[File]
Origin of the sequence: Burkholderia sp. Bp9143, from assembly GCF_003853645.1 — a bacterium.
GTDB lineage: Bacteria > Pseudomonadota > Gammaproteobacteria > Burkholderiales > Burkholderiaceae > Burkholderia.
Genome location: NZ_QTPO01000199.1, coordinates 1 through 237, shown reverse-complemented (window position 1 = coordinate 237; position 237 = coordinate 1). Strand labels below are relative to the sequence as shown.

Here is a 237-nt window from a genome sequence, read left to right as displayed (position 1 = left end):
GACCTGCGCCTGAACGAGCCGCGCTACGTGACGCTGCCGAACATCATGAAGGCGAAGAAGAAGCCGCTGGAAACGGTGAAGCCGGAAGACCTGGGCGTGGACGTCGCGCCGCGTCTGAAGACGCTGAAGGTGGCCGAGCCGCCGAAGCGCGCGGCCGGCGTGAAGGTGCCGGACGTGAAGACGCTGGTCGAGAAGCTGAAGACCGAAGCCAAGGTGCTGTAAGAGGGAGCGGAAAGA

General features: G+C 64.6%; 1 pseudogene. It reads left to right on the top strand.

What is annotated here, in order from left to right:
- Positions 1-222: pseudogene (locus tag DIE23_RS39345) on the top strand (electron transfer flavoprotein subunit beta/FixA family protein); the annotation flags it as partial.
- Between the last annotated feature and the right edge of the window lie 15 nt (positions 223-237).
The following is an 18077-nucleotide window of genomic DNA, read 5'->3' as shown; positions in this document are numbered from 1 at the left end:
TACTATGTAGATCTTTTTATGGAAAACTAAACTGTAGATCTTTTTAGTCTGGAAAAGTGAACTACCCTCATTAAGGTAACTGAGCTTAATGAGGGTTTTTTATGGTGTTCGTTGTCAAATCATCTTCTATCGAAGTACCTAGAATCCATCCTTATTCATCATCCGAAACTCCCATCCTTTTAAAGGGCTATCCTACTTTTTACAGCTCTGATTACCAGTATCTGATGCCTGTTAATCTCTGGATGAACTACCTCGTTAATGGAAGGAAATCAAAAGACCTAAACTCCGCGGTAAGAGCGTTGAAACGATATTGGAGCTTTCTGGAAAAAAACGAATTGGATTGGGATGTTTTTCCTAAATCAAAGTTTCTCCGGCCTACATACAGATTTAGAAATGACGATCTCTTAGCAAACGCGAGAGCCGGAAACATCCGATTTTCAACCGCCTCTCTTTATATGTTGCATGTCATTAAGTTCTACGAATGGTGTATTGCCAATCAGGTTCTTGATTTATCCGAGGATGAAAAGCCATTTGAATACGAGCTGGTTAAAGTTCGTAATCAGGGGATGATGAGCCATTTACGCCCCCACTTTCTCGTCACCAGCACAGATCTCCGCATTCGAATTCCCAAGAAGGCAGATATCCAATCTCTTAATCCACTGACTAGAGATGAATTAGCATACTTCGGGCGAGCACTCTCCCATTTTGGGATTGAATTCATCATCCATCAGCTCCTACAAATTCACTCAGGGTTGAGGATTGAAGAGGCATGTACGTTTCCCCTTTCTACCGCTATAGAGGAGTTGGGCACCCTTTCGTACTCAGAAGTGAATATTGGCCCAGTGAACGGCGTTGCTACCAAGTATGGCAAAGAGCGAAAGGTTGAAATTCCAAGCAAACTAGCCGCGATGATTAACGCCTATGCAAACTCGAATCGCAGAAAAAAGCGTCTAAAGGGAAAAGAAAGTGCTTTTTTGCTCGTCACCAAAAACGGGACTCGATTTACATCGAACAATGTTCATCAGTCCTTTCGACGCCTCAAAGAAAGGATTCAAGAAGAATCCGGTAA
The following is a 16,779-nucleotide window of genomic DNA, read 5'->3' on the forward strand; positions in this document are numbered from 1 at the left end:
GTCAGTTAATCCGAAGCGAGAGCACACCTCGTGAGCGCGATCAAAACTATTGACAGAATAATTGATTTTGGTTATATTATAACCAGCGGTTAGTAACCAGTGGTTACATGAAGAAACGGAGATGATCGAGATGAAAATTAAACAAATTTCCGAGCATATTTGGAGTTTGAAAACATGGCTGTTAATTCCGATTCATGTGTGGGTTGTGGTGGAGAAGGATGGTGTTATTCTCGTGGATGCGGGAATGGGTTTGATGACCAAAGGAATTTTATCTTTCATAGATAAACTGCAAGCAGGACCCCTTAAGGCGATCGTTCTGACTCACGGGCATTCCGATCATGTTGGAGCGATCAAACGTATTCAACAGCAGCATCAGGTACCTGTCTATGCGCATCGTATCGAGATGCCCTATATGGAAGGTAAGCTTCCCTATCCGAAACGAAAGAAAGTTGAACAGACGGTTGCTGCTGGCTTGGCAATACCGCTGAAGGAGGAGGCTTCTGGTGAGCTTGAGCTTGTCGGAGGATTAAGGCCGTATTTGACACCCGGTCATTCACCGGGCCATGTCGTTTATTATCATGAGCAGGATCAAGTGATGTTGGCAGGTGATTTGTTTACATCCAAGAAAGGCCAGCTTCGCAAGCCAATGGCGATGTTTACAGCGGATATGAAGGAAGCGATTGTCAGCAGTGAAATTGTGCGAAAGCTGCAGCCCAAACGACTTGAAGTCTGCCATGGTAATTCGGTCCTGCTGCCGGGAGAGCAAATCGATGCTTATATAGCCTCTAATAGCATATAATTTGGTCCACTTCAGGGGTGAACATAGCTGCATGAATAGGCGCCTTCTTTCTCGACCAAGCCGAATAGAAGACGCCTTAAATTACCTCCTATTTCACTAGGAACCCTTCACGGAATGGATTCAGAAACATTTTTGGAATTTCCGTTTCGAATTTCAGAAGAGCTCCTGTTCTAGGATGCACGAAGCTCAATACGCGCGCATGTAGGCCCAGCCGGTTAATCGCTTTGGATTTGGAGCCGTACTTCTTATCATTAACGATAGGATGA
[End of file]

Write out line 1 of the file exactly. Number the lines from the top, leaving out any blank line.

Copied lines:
Origin of the sequence: Burkholderia sp. Bp9143, from assembly GCF_003853645.1 — a bacterium.